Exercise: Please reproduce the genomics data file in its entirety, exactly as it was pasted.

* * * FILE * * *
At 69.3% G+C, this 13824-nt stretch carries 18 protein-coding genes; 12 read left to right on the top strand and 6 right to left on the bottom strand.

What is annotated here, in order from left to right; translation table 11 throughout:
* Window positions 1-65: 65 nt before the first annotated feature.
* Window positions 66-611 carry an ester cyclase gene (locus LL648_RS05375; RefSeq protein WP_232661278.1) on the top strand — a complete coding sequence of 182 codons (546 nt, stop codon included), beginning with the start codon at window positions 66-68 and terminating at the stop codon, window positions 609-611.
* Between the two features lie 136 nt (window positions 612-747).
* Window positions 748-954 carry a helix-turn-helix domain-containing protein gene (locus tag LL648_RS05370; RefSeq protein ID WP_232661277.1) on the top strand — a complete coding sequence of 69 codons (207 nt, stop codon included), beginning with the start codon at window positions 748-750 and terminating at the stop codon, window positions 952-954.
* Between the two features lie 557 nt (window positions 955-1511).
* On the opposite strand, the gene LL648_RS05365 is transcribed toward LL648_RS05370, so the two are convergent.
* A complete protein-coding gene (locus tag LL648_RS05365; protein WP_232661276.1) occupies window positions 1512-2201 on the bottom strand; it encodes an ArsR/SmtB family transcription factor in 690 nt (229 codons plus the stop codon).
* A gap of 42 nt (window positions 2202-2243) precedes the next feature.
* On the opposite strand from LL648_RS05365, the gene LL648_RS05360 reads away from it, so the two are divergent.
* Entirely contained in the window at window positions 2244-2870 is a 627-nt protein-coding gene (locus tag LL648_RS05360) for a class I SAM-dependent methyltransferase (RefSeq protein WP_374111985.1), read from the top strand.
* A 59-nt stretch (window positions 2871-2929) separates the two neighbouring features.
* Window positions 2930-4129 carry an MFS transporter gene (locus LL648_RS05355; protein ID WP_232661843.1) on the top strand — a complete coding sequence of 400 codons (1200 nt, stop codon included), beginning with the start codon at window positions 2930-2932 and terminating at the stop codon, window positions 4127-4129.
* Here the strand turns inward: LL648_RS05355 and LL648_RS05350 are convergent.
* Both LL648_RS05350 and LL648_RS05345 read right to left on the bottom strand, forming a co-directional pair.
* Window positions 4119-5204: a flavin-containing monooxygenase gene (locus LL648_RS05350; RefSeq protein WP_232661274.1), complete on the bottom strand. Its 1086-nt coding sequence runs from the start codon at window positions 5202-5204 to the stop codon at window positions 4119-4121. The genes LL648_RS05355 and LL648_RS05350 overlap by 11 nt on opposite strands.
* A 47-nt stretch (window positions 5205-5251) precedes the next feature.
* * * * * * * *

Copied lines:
At 69.3% G+C, this 13824-nt stretch carries 18 protein-coding genes; 12 read left to right on the top strand and 6 right to left on the bottom strand.

What is annotated here, in order from left to right; translation table 11 throughout:
* Window positions 1-65: 65 nt before the first annotated feature.
* Window positions 66-611 carry an ester cyclase gene (locus LL648_RS05375; RefSeq protein WP_232661278.1) on the top strand — a complete coding sequence of 182 codons (546 nt, stop codon included), beginning with the start codon at window positions 66-68 and terminating at the stop codon, window positions 609-611.
* Between the two features lie 136 nt (window positions 612-747).
* Window positions 748-954 carry a helix-turn-helix domain-containing protein gene (locus tag LL648_RS05370; RefSeq protein ID WP_232661277.1) on the top strand — a complete coding sequence of 69 codons (207 nt, stop codon included), beginning with the start codon at window positions 748-750 and terminating at the stop codon, window positions 952-954.
* Between the two features lie 557 nt (window positions 955-1511).
* On the opposite strand, the gene LL648_RS05365 is transcribed toward LL648_RS05370, so the two are convergent.
* A complete protein-coding gene (locus tag LL648_RS05365; protein WP_232661276.1) occupies window positions 1512-2201 on the bottom strand; it encodes an ArsR/SmtB family transcription factor in 690 nt (229 codons plus the stop codon).
* A gap of 42 nt (window positions 2202-2243) precedes the next feature.
* On the opposite strand from LL648_RS05365, the gene LL648_RS05360 reads away from it, so the two are divergent.
* Entirely contained in the window at window positions 2244-2870 is a 627-nt protein-coding gene (locus tag LL648_RS05360) for a class I SAM-dependent methyltransferase (RefSeq protein WP_374111985.1), read from the top strand.
* A 59-nt stretch (window positions 2871-2929) separates the two neighbouring features.
* Window positions 2930-4129 carry an MFS transporter gene (locus LL648_RS05355; protein ID WP_232661843.1) on the top strand — a complete coding sequence of 400 codons (1200 nt, stop codon included), beginning with the start codon at window positions 2930-2932 and terminating at the stop codon, window positions 4127-4129.
* Here the strand turns inward: LL648_RS05355 and LL648_RS05350 are convergent.
* Both LL648_RS05350 and LL648_RS05345 read right to left on the bottom strand, forming a co-directional pair.
* Window positions 4119-5204: a flavin-containing monooxygenase gene (locus LL648_RS05350; RefSeq protein WP_232661274.1), complete on the bottom strand. Its 1086-nt coding sequence runs from the start codon at window positions 5202-5204 to the stop codon at window positions 4119-4121. The genes LL648_RS05355 and LL648_RS05350 overlap by 11 nt on opposite strands.
* A 47-nt stretch (window positions 5205-5251) precedes the next feature.